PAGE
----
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How Safe Do You Feel in East Atlanta Village?

In one survey, Atlantans rank EAV as second-most unsafe neighborhood in the city

Perception.

A lot of our own beliefs stem from our perception of what's real vs. false.

So I read with interest the Atlanta Crime Perception Survey released earlier this month. In it, our East Atlanta neighborhood didn't fare so well in perception of safety.

Of the 600 registered Atlanta voters surveyed, 28 percent said going to East Atlanta for entertainment purposes was totally unsafe, compared with the 54 percent who felt very or somewhat safe.

The only area respondents said they said was less safe than East Atlanta was Southwest Atlanta, where 33 percent said they felt it was unsafe to go there.

Buckhead ranked as the neighborhood survey participants said they felt safest going to for entertainment.

Some 78 percent responded they felt very or somewhat safe going to Buckhead, compared with eight percent who said it wasn't safe at all.

It's true that there's more incidents of crime in some of the neighborhoods that comprise East Atlanta Patch than in Buckhead.

For example, of the seven murders reported last year in the Atlanta Police Department's Zone 6, which includes East Atlanta Village, Kirkwood and Ormewood Park among other neighborhoods, five were in East Atlanta Patch.

That's compared with APD's Zone 2, which includes Buckhead. Zone 2 reported 3 murders for all of 2010, two of which were in the neighborhoods that make up Buckhead Patch.

With robberies, another area of concern all over the city, there were 312 reported in Zone 6 last year, while Zone 2 had a little more than half that figure for the same time period.

So judging by those numbers and crime stats, our area is less safe. But I don't think it's an unsafe area, and the difference is more than semantic.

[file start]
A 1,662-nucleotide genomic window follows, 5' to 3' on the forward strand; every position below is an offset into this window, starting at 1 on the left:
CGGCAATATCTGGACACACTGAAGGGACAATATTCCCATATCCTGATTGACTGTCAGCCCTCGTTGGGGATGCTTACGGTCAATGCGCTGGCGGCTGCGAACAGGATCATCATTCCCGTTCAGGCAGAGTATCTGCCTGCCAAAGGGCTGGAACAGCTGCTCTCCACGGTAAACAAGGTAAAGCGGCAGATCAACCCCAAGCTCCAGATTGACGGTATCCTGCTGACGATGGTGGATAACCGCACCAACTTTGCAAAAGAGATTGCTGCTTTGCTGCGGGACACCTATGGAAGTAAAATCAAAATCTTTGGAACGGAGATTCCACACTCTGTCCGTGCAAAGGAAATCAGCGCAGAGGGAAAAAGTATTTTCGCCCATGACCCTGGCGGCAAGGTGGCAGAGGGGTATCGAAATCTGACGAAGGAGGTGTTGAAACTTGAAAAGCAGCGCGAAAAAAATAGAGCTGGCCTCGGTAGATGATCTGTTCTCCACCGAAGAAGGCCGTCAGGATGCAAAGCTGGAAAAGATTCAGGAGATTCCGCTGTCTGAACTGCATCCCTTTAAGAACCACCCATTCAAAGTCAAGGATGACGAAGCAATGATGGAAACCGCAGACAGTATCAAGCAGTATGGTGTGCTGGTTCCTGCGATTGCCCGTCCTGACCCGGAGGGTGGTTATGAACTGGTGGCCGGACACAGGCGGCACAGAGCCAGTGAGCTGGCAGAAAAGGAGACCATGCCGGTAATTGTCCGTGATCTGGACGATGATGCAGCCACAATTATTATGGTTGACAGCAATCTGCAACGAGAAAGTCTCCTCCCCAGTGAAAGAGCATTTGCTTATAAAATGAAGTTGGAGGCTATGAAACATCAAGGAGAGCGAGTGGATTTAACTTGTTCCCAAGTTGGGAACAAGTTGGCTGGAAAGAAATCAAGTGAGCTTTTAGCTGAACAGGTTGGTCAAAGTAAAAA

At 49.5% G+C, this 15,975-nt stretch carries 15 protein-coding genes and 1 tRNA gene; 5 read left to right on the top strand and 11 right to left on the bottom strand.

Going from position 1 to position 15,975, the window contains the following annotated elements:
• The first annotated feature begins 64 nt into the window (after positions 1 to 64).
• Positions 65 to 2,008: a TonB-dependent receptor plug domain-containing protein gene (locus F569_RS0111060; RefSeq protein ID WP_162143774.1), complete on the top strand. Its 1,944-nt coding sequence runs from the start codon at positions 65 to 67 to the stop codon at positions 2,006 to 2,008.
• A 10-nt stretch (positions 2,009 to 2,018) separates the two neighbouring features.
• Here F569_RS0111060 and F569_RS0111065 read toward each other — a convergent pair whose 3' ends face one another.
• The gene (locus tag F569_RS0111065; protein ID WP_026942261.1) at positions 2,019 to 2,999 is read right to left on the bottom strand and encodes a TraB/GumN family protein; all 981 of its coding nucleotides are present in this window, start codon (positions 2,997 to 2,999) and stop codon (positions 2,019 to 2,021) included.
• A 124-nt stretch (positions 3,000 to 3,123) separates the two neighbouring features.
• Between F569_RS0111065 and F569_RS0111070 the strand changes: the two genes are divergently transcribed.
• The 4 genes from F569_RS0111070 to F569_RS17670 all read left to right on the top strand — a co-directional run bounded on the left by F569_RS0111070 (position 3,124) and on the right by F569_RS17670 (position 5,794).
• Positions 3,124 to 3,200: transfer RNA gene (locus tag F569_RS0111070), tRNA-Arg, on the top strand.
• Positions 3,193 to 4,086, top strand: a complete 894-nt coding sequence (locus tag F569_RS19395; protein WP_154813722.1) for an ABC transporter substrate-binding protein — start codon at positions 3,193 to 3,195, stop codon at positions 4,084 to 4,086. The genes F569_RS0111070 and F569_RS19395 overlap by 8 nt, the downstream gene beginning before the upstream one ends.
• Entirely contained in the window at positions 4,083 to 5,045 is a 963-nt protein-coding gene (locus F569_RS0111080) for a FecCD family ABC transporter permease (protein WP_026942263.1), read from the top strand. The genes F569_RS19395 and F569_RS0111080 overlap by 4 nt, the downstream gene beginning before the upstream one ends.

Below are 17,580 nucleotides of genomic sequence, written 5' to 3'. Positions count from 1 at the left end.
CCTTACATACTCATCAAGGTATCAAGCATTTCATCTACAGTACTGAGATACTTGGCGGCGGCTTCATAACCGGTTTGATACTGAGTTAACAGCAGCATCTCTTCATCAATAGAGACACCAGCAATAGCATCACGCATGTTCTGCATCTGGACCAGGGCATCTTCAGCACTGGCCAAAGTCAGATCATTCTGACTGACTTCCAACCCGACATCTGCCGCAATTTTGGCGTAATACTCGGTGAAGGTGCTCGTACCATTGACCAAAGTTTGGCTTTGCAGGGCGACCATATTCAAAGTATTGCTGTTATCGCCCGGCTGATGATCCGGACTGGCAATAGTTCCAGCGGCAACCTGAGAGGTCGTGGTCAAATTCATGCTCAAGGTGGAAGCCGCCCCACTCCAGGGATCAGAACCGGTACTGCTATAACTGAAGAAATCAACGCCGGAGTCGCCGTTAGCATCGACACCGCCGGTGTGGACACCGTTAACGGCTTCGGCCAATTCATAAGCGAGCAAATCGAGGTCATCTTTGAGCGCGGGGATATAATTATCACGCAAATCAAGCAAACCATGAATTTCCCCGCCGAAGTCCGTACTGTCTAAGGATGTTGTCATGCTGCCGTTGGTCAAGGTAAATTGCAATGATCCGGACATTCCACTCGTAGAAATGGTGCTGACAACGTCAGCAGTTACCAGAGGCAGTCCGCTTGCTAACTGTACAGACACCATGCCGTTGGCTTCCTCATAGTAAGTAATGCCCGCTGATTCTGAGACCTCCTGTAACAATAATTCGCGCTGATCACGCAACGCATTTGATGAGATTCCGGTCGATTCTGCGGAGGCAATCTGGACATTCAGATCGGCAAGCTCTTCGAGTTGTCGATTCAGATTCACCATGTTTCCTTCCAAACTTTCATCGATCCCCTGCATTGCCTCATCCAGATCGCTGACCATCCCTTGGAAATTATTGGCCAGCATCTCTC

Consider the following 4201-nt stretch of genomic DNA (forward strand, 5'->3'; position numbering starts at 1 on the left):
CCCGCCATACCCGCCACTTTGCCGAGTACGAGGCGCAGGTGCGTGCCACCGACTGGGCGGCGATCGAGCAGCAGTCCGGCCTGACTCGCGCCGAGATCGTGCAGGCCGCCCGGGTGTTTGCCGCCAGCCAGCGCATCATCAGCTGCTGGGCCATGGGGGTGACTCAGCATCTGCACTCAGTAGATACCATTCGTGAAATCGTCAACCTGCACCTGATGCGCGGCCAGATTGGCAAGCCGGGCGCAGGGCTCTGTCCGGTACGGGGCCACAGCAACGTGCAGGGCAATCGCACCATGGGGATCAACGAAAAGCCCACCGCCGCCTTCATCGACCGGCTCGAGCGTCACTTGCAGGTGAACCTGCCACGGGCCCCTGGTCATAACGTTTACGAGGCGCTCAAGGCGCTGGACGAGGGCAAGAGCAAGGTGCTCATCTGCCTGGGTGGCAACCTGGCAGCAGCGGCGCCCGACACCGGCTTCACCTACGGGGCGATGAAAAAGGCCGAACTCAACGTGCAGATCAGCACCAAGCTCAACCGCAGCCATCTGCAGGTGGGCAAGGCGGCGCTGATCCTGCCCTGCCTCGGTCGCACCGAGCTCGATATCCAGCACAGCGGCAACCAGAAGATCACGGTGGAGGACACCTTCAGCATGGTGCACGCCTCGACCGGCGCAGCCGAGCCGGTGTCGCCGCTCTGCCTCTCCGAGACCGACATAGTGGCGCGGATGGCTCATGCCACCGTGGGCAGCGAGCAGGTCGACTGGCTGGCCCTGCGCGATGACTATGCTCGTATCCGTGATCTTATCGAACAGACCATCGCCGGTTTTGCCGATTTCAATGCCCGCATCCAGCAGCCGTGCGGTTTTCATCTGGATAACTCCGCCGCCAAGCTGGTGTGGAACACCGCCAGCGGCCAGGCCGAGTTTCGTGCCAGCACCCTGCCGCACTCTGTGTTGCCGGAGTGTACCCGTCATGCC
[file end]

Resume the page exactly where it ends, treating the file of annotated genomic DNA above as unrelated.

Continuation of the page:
When I first moved to Atlanta, I lived in Poncey-Highland and bought my home in East Atlanta Village a year later. I was panhandled in both neighborhoods and some of my neighbors have had to deal with auto break-ins and burglaries.

And, a few years ago, one friend was carjacked behind a restaurant on Glenwood Avenue, just down the street from the Flat Shoals Avenue intersection.

Those are annoying, unnerving and scary.

But crime is not just an East Atlanta problem. Crime can and will happen anywhere.

Just last week, there was an apparent in Atlantic Station — an area that came second only to Buckhead in terms of how safe survey respondents felt going there.

And earlier this year, police issued alert in Buckhead following three burglaries and sexual by a man detectives believed to be the same person.

The point is, no area is totally immune.

I do think there are some factors we have in our control that can help reshape perception and reality for East Atlanta and surrounding neighborhoods, when it comes to crime.

Some crimes are instances of opportunity. On weekends, I see lots of Georgia State, Emory and Tech kids and other hipsters patronizing the bars in East Atlanta and other hotspots in Little Five Points.

In some instances, I see them walking — er, stumbling — to their cars parked on one of the dark side streets. Even if they're not tipsy, they're sometimes oblivious to what's going on around them because they're busy chatting away on their cell phones at 3 a.m. Other times, I see women going to their cars and upon getting there, they waste precious seconds fumbling around their purses for keys. Again, we shouldn't expect the worst, but we should be aware of our surroundings and who's around us.

You can bet would-be robbers are always scoping for victims they think will give them the least amount of resistance and in most situations avoid those people who are likely to make things a little difficult.

Another thing in our control is the deployment of our police resources. APD's Zone 6 stretches from where Lindbergh Drive crosses I-85 just below the Ga 400 exit on its northern boundary, all the way south past Constitution Road to the Rebel Valley Forest neighborhood.

Zone 2, however, is much more compact with a lower volume of calls.

It's one reason why APD is in the process of its zones to quicken response times and equalize the work load.

That ought to cut down the frequency of crime in Atlanta overall, which has been trending downward, these last few years.